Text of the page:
While I was unable to attend SAPs Influencers' Summit, there were interesting snippets of conversation on the Twitter channel between Mike Krigsman, James Governor and myself. From what Mike said, the GRC (governance, risk and compliance) session was not particularly well attended. That's disappointing. GRC has been a strong theme for SAP the last few times I've met with them and for good reason. In my opinion GRC is one of the most urgent yet difficult management areas for large scale business to address with technology solutions.
In our Tweeted conversation, I said there are two themes in play:
- Productizing what is currently more of a consulting opportunity than a software sale
- Change management
Productizing is not difficult but will take time. In SAPs case, it has a bag of tools, many acquired or in the process of acquisition, that need pulling together in a coherent manner. That will be determined by the extent to which it can figure out a way of presenting incrementally valuable solutions. Success depends on how customers respond to the challenge. This will not be a case of SAP (or anyone else for that matter) letting customers tell them what they want. It will be a case of vendors telling customers what they need in order to preserve their reputations.
Mike quite rightly picked me up on the change management element - this is always an important part of any IT project. On GRC (and its closely related cousin, corporate social responsibility or CSR), meaningful change has to go right to the heart of the business and often needs a genuine cultural change at the very top. We thought that ERP was painful and Y2K expensive. Properly executed, GRC could be an order of magnitude more difficult and complex than these past endeavors. GRC implementation is far from easy in companies where certain practices have been the norm for many years. This is particularly true in SAPs backyard - Germany where two of its long term customers, Siemens and Volkswagen, have been the subject of intense scrutiny over corrupt practices.
The Siemens case has been well documented with the latest news that the company will be restructured. Reporting remains one of the key outstanding problems:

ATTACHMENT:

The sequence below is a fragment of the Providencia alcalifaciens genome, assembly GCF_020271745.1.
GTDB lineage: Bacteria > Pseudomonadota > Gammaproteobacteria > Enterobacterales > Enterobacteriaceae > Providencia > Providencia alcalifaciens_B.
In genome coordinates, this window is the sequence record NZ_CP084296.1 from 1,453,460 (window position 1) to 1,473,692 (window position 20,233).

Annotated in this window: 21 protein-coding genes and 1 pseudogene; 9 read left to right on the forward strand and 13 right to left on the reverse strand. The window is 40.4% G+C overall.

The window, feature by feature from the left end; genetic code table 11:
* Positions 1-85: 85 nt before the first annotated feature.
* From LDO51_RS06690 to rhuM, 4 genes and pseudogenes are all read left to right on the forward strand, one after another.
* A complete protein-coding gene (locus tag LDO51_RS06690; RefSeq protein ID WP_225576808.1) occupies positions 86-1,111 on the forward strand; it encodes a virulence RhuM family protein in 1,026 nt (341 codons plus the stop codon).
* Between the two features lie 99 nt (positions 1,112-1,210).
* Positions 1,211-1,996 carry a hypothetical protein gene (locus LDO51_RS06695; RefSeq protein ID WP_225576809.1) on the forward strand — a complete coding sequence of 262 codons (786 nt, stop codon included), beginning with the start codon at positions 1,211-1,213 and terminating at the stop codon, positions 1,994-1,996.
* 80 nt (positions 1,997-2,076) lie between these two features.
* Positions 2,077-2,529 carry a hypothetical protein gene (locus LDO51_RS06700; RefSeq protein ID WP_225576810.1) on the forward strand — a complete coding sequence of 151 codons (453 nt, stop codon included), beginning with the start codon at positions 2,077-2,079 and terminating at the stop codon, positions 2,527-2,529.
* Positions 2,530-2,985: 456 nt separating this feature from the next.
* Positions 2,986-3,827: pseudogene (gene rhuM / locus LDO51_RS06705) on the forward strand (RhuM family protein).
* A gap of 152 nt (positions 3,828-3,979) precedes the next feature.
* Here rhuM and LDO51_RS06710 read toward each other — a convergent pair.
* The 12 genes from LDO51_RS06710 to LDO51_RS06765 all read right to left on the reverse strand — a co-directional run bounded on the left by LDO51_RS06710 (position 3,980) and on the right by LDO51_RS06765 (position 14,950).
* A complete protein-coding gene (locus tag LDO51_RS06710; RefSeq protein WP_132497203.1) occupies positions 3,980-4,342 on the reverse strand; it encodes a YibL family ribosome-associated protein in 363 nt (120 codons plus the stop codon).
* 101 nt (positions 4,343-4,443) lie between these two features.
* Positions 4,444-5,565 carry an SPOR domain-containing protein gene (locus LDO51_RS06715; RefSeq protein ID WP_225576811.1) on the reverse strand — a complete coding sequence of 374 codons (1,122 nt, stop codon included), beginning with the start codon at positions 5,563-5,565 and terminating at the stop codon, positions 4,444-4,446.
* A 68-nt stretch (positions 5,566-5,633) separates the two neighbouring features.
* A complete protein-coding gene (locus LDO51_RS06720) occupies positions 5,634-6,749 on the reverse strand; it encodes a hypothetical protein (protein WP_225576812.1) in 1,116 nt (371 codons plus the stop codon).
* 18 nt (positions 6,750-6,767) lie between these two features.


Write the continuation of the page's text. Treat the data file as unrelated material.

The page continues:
The restructure follows a filing to the USA’s Securities and Exchange Commission, saying it had identified ‘material weakness’ in its internal controls over financial reporting which could affect its ability to report its results accurately and that its anti-corruption controls as of September 30, the end of its fiscal year, were insufficient to prevent managers from misusing funds.
That will require a lot of work in documenting existing processes, creating closed processes that are actionable and ensuring the separation of duties in such a way that it becomes much more difficult to effect corrupt practices. From a software implementation perspective, it's not that difficult, but effecting the cultural change will be an altogether different proposition.
Looking at car maker VW, the same systemic problems of corrupt practices embedded at the highest level have, once again reared their ugly head. According to BusinessWeek:
When asked whether it was reasonable to believe that the former CEO of VW was unaware of lavish pleasure trips for labor representatives and millions in payments to Klaus Volkert, the former head of the labor council, Volkert said, in a documentary aired on German TV: "All I know is that there is very, very little that went on at Volkswagen that (Ferdinand) Piëch didn't know."
This is not the place to explore the ramifications of fresh allegations, but when you see cases where the problem is coming from the top, just how do you get an effective cultural change management program underway without either the force of law or a transparently documented commitment?
Software can help. According to Mike, SAP recognizes that managing different types of GRC projects is inefficient and plans to bring issues like IFRS reporting, SOX management and Basel II compliance much closer together. The current situation is not just inefficient, it's an incomplete response that is bound to leave gaps. It is therefore good to see that SAP has recognized the necessity of bringing related issues together in what will hopefully be a coherent manner. However, it still leaves open the question of just how companies like SAP will convince customers of the value of what will need to be a holistic solution. I suspect a good part of the answer will lay at the doors of firms like Accenture who have the consulting independence to make a clinically dispassionate case.